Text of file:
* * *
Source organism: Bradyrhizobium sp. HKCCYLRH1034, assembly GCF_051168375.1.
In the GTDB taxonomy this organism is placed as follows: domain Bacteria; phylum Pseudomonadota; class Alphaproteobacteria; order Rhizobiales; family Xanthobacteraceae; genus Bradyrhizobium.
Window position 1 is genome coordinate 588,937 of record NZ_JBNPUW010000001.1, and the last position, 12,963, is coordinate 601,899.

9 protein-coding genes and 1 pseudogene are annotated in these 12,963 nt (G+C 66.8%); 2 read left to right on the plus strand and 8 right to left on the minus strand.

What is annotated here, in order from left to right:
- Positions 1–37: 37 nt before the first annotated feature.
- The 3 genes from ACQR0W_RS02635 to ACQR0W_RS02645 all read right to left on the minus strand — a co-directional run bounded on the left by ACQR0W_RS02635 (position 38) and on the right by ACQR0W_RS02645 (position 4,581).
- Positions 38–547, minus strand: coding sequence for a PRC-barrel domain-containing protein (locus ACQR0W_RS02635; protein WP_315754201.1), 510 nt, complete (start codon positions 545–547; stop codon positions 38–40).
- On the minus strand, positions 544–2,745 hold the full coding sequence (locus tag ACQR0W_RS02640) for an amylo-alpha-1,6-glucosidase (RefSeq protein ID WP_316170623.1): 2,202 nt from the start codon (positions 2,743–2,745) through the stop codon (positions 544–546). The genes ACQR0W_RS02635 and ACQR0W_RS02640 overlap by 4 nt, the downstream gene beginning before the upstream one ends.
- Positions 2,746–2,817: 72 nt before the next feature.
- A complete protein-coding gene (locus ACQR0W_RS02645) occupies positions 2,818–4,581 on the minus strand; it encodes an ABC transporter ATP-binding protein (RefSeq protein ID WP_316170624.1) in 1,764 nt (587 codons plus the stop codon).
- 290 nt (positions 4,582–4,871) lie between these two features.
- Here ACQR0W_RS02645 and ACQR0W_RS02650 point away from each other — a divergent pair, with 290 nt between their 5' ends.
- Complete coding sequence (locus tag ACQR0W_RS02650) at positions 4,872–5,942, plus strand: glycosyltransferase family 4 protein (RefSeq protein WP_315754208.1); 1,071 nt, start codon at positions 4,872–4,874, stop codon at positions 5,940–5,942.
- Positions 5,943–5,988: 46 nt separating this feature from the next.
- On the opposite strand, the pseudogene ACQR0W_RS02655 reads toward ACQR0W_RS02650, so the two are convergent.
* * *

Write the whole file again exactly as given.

Source organism: Bradyrhizobium sp. HKCCYLRH1034, assembly GCF_051168375.1.
In the GTDB taxonomy this organism is placed as follows: domain Bacteria; phylum Pseudomonadota; class Alphaproteobacteria; order Rhizobiales; family Xanthobacteraceae; genus Bradyrhizobium.
Window position 1 is genome coordinate 588,937 of record NZ_JBNPUW010000001.1, and the last position, 12,963, is coordinate 601,899.

9 protein-coding genes and 1 pseudogene are annotated in these 12,963 nt (G+C 66.8%); 2 read left to right on the plus strand and 8 right to left on the minus strand.

What is annotated here, in order from left to right:
- Positions 1–37: 37 nt before the first annotated feature.
- The 3 genes from ACQR0W_RS02635 to ACQR0W_RS02645 all read right to left on the minus strand — a co-directional run bounded on the left by ACQR0W_RS02635 (position 38) and on the right by ACQR0W_RS02645 (position 4,581).
- Positions 38–547, minus strand: coding sequence for a PRC-barrel domain-containing protein (locus ACQR0W_RS02635; protein WP_315754201.1), 510 nt, complete (start codon positions 545–547; stop codon positions 38–40).
- On the minus strand, positions 544–2,745 hold the full coding sequence (locus tag ACQR0W_RS02640) for an amylo-alpha-1,6-glucosidase (RefSeq protein ID WP_316170623.1): 2,202 nt from the start codon (positions 2,743–2,745) through the stop codon (positions 544–546). The genes ACQR0W_RS02635 and ACQR0W_RS02640 overlap by 4 nt, the downstream gene beginning before the upstream one ends.
- Positions 2,746–2,817: 72 nt before the next feature.
- A complete protein-coding gene (locus ACQR0W_RS02645) occupies positions 2,818–4,581 on the minus strand; it encodes an ABC transporter ATP-binding protein (RefSeq protein ID WP_316170624.1) in 1,764 nt (587 codons plus the stop codon).
- 290 nt (positions 4,582–4,871) lie between these two features.
- Here ACQR0W_RS02645 and ACQR0W_RS02650 point away from each other — a divergent pair, with 290 nt between their 5' ends.
- Complete coding sequence (locus tag ACQR0W_RS02650) at positions 4,872–5,942, plus strand: glycosyltransferase family 4 protein (RefSeq protein WP_315754208.1); 1,071 nt, start codon at positions 4,872–4,874, stop codon at positions 5,940–5,942.
- Positions 5,943–5,988: 46 nt separating this feature from the next.
- On the opposite strand, the pseudogene ACQR0W_RS02655 reads toward ACQR0W_RS02650, so the two are convergent.